Then came travel. We sailed over the vast expanse of the famous Xihu lake during the night. The inner peace, the silence, the willows and the sparkling lights all came into one lovely memory that I shall treasure more that any souvenir ever. The Chinese temples that we checked out were magnificent. Set in evergreen forests of vines and thick canopy, they help golden and jade statues. Everyone was staring in awe and learing about new cultures. Thanks to the guide, we understood much.
Sometimes, the bus travel took an hour. Other times, it took five. I soon became accustomed to the rare toilet breaks and sucking on candies while dozing off and listening to the droning of the guide at the same time. Once, we came to a riverside village. As we sailed through, a woman poured a pail of water from a window. The water landed just a few inches from where we were in the boat. We also tried out Chinese tea, bitter, yet full of meaning. Chinese women had worked long hours on the hills getting tea leaves with babies on their backs . Some brought back tins of tea leaves. They were expensive, so I did not get any.
We, students living together for the first time, had to account for the differences of others as well. There was me, who hogged the bathroom for long showers and woke up early just to get to the bathroom first. There was Lynette who was always raring to sieze control of te radio, and Genevieve, an Australian, who get problems with Chinese. I had to help her with her homework daily late into the night.Despite the fun we had bargaining and shopping, trying out food and trying to promounce weird Chinese words together, a few fights started up when Genevieve got tired of being in a Chinewe environment all day and night. Combs were thrown around, and once Genevieve pushed me right into a bedside chest. My, it did hurt. I called up a teacher and accused her of murder.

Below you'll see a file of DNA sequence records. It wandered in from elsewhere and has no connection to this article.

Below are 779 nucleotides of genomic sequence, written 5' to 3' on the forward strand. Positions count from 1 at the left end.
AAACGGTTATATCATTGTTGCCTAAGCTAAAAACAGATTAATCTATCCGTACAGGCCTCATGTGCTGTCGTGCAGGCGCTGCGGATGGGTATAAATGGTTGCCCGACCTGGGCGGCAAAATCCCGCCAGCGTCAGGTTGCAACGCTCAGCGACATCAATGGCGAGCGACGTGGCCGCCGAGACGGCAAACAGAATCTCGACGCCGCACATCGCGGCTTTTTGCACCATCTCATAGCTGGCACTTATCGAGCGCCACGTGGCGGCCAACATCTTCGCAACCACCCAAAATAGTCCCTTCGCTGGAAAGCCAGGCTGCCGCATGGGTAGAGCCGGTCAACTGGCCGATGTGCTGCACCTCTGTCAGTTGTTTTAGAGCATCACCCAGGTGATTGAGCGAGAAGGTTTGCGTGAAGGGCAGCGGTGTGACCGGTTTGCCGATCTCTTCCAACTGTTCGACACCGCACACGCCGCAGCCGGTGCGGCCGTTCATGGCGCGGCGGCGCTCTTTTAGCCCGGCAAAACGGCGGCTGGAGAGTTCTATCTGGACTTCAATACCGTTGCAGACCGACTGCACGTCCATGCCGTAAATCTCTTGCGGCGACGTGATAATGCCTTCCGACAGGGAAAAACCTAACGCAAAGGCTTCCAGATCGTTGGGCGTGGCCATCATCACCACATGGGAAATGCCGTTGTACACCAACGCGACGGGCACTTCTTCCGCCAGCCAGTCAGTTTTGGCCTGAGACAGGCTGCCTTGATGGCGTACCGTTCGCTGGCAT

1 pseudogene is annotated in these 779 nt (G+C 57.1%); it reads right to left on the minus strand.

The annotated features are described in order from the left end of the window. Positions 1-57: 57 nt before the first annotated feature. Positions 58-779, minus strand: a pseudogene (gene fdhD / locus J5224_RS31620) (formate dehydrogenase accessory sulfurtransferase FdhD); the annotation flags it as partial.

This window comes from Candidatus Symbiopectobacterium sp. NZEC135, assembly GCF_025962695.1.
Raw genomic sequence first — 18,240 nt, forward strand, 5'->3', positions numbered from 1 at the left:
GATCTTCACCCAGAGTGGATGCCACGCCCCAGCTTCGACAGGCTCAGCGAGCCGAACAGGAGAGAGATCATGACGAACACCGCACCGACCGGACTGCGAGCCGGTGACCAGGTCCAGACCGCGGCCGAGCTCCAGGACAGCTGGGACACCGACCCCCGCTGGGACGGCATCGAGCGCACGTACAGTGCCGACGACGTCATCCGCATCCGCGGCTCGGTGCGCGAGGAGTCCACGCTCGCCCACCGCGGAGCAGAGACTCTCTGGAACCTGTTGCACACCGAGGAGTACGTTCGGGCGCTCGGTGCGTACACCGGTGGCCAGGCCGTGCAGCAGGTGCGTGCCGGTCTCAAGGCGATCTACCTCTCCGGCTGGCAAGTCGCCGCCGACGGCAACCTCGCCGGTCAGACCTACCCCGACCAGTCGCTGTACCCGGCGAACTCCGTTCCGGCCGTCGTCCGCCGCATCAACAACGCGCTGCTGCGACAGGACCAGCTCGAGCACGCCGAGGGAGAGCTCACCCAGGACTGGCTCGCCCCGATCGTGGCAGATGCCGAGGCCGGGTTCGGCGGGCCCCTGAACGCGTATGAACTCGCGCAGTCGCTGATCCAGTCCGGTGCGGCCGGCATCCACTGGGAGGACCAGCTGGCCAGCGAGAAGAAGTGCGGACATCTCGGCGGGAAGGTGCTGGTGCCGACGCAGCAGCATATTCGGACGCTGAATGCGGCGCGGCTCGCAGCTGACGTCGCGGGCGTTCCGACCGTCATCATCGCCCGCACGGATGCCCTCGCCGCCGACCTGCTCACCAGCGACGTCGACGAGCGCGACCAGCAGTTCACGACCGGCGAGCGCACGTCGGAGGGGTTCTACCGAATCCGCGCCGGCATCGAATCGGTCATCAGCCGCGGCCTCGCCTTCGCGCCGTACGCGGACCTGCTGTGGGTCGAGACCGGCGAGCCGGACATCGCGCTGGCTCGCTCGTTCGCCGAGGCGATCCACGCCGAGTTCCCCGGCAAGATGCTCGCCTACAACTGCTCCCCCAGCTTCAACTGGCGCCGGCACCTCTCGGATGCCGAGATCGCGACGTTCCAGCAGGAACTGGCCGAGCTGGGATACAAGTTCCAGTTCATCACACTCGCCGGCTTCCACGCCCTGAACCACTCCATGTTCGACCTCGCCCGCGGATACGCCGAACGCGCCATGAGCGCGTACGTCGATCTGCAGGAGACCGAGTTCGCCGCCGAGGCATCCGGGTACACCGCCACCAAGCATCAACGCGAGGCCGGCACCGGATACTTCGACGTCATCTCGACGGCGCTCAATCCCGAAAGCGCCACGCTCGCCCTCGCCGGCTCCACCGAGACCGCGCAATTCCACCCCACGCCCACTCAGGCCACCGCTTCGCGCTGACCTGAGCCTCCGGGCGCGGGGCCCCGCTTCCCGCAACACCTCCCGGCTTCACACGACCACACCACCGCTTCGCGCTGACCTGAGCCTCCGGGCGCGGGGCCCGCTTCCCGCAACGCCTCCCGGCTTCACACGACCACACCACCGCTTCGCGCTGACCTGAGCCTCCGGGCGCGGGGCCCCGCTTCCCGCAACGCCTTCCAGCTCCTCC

And did we give the hotel staff a hard time. Once, after fighting over chairs, we decided to get a few more. Our strange Chinese descriptions of the chairs we wanted is loosely translated as : a long and thin chair and a short and stout chair, please. Alas, it turned out the chairs were not delivered to rooms.
Towards the end, everyone got fevers and colds. When your parents aren't with you, you start missing their care and comfort, especially after you fall ill. And it definitely isn't fun to fall ill on a vacation. Luckily, through severe headaches and grumpiness, we managed to drag through the last couple of days till the end of our vacation. Another night flight.
Now, everyday, we would gather every one of our schoolmates and gather in one room to tell ghost stories, after which we would sing 'A Whole New World' from Aladdin. China was a whole new world indeed. As the plane took off silently, tranquilly into the starry night sky, I was almost reluctant to leave that whole new world.